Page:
The world’s first ever TV advertisement was for Bulova watchmaker and was broadcast before a baseball game between Brooklyn Dodgers and Philadelphia Phillies. The 10-second spot showed the gray outline of America’s map and came with the tagline “America runs on Bulova time.”
And our lives, as we knew it, changed forever.
TV commercials became a critical part of our TV watching experience. We sang along to the jingles, chose our favourite cereal based on the ads and made almost every buying decision on what we saw on TV.
With the advent of the Internet and new technologies, TV advertising transcended the highest levels of creativity, and content, entertainment and advertising became even more intertwined with consumer behaviour and decision making.
From the shaky broadcast that lasted a few seconds to FAST (free ad supported streaming TV) that’s revolutionising the landscape of TV advertising, we have come a long way.
In our first episode of season 2 of the Voiro Podcast, we take an in-depth look at what FAST is and how it will determine the future of TV advertising. Read on…
TVREV published a 67-page report saying that FAST (Free Ad Supported Streaming TV) is the new cable. The report breaks down the entire ecosystem of FAST, how it is structured, and what the future holds. If reports are to be believed, the meteoric rise in popularity of FAST is already in motion. While Tubi is turning to FAST to boost subscriptions, Warner Bros.’ Discovery may soon launch a FAST channel. In this section, we break down, what is FAST, what it is not, and where it is headed.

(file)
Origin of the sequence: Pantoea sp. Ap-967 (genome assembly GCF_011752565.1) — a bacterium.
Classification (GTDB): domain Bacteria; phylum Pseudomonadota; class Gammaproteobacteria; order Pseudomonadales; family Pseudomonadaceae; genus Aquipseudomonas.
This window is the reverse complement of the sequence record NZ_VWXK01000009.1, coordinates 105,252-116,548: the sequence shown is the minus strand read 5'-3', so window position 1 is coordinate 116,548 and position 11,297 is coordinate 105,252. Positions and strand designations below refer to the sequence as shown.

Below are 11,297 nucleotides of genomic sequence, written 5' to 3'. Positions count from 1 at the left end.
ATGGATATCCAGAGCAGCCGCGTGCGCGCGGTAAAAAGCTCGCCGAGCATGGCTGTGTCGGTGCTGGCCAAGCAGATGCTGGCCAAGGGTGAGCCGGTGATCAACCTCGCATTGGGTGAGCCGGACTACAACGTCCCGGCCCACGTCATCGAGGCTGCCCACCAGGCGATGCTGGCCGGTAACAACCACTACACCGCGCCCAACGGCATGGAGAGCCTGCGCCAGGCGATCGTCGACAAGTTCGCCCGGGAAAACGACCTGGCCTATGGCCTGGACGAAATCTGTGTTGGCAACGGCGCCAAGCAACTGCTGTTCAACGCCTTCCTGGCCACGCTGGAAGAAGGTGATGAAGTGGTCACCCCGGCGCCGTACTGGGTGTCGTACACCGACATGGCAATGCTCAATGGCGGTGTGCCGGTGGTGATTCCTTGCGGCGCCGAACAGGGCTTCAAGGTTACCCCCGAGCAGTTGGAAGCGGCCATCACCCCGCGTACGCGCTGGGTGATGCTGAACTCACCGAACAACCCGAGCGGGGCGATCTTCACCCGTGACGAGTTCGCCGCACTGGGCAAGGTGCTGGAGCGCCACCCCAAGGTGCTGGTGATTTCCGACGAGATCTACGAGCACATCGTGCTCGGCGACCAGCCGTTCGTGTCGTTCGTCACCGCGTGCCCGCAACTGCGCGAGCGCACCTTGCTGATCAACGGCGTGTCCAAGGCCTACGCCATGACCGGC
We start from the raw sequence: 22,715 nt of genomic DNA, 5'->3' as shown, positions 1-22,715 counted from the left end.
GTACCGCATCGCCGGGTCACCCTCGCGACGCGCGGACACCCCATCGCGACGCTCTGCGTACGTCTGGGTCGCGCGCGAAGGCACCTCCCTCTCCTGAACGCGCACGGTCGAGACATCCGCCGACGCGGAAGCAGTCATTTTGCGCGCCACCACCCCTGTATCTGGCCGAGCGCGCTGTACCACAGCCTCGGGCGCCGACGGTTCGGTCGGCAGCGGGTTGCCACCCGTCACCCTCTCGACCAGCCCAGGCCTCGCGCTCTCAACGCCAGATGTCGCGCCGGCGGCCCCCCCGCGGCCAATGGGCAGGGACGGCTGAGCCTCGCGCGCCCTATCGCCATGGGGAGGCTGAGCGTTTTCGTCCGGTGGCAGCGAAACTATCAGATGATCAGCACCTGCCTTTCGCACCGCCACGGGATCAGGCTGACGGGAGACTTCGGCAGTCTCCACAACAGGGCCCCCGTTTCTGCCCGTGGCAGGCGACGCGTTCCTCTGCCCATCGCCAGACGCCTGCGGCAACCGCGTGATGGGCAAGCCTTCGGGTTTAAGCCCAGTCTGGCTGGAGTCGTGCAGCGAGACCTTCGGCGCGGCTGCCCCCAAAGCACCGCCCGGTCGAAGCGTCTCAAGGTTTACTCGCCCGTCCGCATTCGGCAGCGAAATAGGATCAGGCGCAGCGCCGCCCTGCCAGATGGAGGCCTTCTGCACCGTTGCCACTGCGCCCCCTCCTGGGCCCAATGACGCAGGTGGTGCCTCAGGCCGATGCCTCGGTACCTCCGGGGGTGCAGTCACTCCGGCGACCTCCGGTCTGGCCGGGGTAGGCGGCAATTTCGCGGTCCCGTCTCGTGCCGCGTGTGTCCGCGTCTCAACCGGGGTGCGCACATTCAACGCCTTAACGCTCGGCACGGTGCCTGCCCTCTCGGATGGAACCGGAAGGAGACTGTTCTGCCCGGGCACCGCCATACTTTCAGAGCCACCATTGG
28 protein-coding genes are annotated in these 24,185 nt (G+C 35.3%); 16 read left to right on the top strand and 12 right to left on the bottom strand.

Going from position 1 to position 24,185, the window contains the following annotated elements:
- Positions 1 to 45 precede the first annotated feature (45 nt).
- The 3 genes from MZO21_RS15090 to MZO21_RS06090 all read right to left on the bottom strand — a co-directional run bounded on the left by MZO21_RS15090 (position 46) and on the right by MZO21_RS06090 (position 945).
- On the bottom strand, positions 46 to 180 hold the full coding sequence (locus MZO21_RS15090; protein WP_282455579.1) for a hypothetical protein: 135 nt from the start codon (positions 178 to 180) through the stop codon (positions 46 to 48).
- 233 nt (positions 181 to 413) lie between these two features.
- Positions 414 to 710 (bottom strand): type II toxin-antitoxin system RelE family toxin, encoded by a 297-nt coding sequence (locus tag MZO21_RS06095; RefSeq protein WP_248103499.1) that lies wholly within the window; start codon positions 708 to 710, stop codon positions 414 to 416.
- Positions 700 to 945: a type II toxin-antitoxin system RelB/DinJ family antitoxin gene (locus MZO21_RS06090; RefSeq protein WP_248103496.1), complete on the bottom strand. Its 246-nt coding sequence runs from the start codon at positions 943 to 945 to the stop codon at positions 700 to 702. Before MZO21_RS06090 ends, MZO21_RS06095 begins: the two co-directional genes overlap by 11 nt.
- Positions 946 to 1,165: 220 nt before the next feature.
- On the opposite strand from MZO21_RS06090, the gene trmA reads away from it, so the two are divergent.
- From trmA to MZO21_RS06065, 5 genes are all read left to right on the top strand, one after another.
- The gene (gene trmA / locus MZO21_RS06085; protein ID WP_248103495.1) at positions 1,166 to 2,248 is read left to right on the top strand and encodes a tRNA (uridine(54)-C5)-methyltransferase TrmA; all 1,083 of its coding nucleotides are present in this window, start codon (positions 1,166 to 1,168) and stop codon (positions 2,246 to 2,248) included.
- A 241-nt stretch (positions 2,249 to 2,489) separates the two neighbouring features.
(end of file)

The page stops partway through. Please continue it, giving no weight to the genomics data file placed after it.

The Voiro View
To simplify it, FAST is cable TV through the Internet. It is not AVoD or a Netflix substitute. What differentiates FAST from AVoD are two factors – first, FAST is always free and delivers content through linear scheduled programming rather than AVoD’s video-on-demand model. It’s a platform that offers a traditional channel-like experience, where the TV programmes are curated according to the household’s viewing preferences.
FAST is a solution for all those consumers facing “subscription fatigue.” The reality is that the expense of subscribing to multiple OTT platforms can quickly add up. FAST offers scheduled free content, giving the content providers the opportunity to retain subscribers who otherwise would leave the platform altogether.
However, the fact is that having too many choices can work against us. One of the reasons FAST is around is because the content supply and the audiences are getting digitised. Every device that we consume content and information on is internet-enabled by default. The internet is creating a mass of niches, and the ecosystem is such that every one of these content delivery models can become big players by themselves without dipping into other parts of the value chain. So, the question remains, will all TV be streamed, and will all streaming be available on televisions? We will have to wait and see.